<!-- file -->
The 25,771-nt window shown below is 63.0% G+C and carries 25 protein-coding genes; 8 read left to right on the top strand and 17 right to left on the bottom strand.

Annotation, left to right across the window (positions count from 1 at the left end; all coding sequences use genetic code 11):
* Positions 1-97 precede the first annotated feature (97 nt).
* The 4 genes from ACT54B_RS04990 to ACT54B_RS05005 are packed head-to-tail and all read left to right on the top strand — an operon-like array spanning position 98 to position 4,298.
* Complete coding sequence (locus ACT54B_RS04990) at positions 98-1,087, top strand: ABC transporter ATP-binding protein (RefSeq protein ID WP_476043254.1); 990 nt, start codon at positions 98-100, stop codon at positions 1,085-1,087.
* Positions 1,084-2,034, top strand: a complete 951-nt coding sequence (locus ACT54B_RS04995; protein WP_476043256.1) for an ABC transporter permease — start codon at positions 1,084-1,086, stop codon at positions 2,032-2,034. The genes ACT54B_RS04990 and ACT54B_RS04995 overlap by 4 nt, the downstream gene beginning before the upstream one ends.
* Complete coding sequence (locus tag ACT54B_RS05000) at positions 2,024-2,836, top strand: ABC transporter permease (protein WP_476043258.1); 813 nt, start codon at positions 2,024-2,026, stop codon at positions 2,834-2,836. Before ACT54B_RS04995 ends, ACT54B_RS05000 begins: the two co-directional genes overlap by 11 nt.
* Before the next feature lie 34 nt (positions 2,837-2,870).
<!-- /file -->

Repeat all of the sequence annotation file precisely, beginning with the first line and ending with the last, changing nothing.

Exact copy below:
The 25,771-nt window shown below is 63.0% G+C and carries 25 protein-coding genes; 8 read left to right on the top strand and 17 right to left on the bottom strand.

Annotation, left to right across the window (positions count from 1 at the left end; all coding sequences use genetic code 11):
* Positions 1-97 precede the first annotated feature (97 nt).
* The 4 genes from ACT54B_RS04990 to ACT54B_RS05005 are packed head-to-tail and all read left to right on the top strand — an operon-like array spanning position 98 to position 4,298.
* Complete coding sequence (locus ACT54B_RS04990) at positions 98-1,087, top strand: ABC transporter ATP-binding protein (RefSeq protein ID WP_476043254.1); 990 nt, start codon at positions 98-100, stop codon at positions 1,085-1,087.
* Positions 1,084-2,034, top strand: a complete 951-nt coding sequence (locus ACT54B_RS04995; protein WP_476043256.1) for an ABC transporter permease — start codon at positions 1,084-1,086, stop codon at positions 2,032-2,034. The genes ACT54B_RS04990 and ACT54B_RS04995 overlap by 4 nt, the downstream gene beginning before the upstream one ends.
* Complete coding sequence (locus tag ACT54B_RS05000) at positions 2,024-2,836, top strand: ABC transporter permease (protein WP_476043258.1); 813 nt, start codon at positions 2,024-2,026, stop codon at positions 2,834-2,836. Before ACT54B_RS04995 ends, ACT54B_RS05000 begins: the two co-directional genes overlap by 11 nt.
* Before the next feature lie 34 nt (positions 2,837-2,870).